Undoing this is a long-term process, but renewed commitment by the political leadership to strengthen institutions and rebuild the social contract present an enormous opportunity in achieving progress towards South Africa’s Vision 2030.
This is an introductory American politics text covering the constitutional framework of American government, political behavior and informal institutions, the formal institutions of American government, and a concluding chapter on public policy. Every chapter highlights the most current thinking in political science research and discusses related public policy. This text teaches students to think analytically by presenting current political science theories and research in answering the engaging, big questions facing American politics today. It serves as an introduction to the discipline by reflecting the theoretical developments and types of empirical inquiry conducted by researchers. New to the Third Edition: 2016 and 2018 election updates and analysis of their political and policy impact Social media's growing influence on politics The impact of the alt-right and rising populism on elections and policy New trends in public opinion Weakening of the Voting Rights Act Campaign finance upheaval The changing congressional landscape Updated tables, figures, and photos present the empirical details of American politics, helping students gain quantitative literacy Landmark court cases, now highlighted and linked to key concepts Refreshed feature boxes reinforce the book's dedication to helping students understand the scientific approach to politics, incorporating intriguing new topics including genetics and public opinion, the biology of political participation, and evolution and the bureaucracy
This up-to-date introduction to contemporary African politics focuses on states as well as citizens across the continent, looking at politics from above and below. It examines why we should know about African politics; the evolution of African states; people, identity and power; the practice of power; the range of regimes in Africa; the economic dimensions of African politics; the shifting landscape of conflict and security; and African politics in international relations. Using an abundance of data and illustrative examples, the authors highlight the contributions of African experiences to the broader knowledge of comparative politics and international relations. The straightforward, accessible style makes the book suitable for the general reader interested in current affairs. But the book will also serve as an essential text and a long-term resource for students and scholars alike.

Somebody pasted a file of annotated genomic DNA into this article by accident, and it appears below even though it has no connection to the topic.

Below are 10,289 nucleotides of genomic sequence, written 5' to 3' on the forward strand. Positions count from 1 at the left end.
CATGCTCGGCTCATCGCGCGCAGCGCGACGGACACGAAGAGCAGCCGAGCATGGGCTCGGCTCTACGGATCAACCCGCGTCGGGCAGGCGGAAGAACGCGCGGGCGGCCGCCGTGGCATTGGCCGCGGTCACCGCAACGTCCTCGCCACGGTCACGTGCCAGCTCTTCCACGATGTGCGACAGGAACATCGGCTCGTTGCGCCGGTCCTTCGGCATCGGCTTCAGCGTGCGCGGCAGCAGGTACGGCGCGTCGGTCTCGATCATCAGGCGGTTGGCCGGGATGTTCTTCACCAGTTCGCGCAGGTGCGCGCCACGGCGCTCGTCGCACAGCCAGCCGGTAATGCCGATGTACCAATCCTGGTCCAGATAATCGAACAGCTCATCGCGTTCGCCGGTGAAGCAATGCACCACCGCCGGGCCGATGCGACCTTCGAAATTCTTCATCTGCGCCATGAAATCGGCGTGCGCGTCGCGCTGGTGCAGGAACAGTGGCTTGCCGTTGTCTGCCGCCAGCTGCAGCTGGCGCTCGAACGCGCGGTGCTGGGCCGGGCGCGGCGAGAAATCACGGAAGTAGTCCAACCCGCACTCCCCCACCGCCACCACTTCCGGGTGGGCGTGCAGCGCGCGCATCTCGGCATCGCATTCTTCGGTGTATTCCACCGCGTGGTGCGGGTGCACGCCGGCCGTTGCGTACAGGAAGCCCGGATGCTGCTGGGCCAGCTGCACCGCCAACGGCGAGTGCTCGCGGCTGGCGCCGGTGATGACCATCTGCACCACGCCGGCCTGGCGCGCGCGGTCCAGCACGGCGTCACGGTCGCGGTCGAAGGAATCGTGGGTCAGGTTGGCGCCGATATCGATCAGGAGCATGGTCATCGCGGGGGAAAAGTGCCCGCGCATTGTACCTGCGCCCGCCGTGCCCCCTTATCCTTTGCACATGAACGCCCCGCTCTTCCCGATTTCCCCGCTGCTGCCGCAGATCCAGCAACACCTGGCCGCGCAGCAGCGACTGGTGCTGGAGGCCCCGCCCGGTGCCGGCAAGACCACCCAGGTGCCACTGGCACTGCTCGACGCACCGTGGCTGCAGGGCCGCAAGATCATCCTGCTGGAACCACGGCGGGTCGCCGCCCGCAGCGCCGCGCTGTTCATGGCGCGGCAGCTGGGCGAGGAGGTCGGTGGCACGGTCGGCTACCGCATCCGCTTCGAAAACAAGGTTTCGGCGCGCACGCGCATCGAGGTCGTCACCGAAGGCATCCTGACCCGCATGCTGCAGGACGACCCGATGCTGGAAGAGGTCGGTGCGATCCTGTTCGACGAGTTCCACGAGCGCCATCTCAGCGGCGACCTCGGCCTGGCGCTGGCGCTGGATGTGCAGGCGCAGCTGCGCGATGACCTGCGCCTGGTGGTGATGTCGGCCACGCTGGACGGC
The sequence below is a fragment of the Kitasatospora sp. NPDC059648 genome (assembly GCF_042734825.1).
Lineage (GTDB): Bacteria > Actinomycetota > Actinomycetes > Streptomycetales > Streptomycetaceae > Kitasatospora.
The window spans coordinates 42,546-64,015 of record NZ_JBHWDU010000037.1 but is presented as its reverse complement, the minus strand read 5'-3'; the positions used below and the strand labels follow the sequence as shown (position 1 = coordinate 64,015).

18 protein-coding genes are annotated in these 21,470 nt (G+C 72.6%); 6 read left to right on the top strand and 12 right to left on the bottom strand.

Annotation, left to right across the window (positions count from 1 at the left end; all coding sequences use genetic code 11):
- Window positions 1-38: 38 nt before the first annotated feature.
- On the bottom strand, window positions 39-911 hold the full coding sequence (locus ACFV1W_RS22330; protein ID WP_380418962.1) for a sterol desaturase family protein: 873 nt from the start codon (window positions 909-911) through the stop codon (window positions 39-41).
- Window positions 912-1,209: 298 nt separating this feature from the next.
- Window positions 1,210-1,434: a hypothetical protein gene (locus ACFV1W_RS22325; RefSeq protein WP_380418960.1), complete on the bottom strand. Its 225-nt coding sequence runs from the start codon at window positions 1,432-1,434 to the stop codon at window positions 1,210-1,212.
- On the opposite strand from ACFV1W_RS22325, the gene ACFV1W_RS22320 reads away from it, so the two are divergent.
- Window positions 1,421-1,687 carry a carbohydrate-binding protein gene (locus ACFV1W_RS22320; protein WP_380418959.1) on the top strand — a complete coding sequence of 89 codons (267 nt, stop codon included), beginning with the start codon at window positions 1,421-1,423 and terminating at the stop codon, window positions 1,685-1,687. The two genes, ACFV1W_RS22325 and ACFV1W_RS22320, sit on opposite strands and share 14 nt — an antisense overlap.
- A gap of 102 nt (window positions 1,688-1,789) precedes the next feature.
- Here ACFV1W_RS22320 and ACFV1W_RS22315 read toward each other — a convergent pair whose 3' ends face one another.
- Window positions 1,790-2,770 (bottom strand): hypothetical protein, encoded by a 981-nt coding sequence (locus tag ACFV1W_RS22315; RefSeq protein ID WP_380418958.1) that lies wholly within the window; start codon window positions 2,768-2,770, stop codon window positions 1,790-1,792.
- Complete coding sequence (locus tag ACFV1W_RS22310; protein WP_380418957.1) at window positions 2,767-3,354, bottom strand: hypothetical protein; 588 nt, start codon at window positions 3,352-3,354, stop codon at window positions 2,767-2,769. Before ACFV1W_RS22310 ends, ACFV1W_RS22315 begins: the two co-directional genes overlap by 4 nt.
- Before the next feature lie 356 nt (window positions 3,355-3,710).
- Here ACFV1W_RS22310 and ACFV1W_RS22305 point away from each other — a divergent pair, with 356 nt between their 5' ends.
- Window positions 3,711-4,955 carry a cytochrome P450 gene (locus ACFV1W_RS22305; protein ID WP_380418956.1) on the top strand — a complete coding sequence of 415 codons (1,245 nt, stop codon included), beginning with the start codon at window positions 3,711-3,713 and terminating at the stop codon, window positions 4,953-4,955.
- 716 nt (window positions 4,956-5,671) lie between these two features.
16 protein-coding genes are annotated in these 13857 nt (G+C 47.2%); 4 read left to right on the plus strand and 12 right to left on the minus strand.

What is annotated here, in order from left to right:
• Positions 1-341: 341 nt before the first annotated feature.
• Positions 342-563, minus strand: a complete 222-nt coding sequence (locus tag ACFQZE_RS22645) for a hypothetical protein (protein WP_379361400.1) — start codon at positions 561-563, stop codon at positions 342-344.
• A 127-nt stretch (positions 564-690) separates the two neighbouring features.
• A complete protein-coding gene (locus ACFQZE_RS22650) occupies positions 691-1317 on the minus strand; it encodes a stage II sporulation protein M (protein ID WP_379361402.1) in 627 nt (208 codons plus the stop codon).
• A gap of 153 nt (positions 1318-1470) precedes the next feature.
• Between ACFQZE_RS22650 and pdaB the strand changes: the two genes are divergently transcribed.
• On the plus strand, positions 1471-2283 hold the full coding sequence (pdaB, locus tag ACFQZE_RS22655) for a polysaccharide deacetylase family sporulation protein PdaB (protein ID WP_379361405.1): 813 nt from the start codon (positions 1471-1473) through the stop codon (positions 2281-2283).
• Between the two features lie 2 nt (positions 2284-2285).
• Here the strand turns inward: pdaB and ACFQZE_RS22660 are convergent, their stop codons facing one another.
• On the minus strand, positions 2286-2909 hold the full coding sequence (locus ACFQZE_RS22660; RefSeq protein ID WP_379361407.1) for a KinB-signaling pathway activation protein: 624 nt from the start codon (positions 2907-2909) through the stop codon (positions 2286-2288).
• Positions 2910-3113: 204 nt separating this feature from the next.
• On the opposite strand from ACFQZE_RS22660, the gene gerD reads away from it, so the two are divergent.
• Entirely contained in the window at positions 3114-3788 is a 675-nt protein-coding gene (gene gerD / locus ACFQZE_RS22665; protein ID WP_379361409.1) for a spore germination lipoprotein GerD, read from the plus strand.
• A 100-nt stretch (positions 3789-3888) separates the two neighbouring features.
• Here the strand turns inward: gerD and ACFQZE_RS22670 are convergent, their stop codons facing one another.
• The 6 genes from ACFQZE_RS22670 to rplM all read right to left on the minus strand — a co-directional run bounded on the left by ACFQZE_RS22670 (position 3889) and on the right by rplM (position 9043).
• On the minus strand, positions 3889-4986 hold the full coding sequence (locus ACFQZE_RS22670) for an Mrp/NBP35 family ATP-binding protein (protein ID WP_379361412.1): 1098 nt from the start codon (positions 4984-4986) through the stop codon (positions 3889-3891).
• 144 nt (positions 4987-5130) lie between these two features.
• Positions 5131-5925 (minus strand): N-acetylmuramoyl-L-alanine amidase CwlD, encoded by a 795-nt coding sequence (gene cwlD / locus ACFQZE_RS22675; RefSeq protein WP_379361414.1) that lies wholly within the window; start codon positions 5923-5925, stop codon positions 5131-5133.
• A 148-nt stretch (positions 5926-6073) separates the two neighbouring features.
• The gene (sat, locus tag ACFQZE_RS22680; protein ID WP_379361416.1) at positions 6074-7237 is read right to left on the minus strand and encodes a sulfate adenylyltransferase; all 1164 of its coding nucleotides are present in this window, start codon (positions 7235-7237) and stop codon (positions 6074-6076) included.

Uprisings such as the Tea Party and Occupy Wall Street signal a resurgence of populist politics in America, pitting the people against the establishment in a struggle over control of democracy. In the wake of its conservative capture during the Nixon and Reagan eras, and given its increasing ubiquity as a mainstream buzzword of politicians and pundits, democratic theorists and activists have been eager to abandon populism to right-wing demagogues and mega-media spin-doctors. Decades of liberal scholarship have reinforced this shift, turning the term "populism" into a pejorative in academic and public discourse. At best, they conclude that populism encourages an "empty" wish to express a unified popular will beyond the mediating institutions of government; at worst, it has been described as an antidemocratic temperament prone to fomenting backlash against elites and marginalized groups. Populism's Power argues that such routine dismissals of populism reinforce liberalism as the end of democracy. Yet, as long as democracy remains true to its meaning, that is, "rule by the people," democratic theorists and activists must be able to give an account of the people as collective actors. Without such an account of the people's power, democracy's future seems fixed by the institutions of today's neoliberal, managerial states, and not by the always changing demographics of those who live within and across their borders. Laura Grattan looks at how populism cultivates the aspirations of ordinary people to exercise power over their everyday lives and their collective fate. In evaluating competing theories of populism she looks at a range of populist moments, from cultural phenomena such as the Chevrolet ad campaign for "Our Country, Our Truck," to the music of Leonard Cohen, and historical and contemporary populist movements, including nineteenth-century Populism, the Tea Party, broad-based community organizing, and Occupy Wall Street. While she ultimately expresses ambivalence about both populism and democracy, she reopens the idea that grassroots movements-like the insurgent farmers and laborers, New Deal agitators, and Civil Rights and New Left actors of US history-can play a key role in democratizing power and politics in America.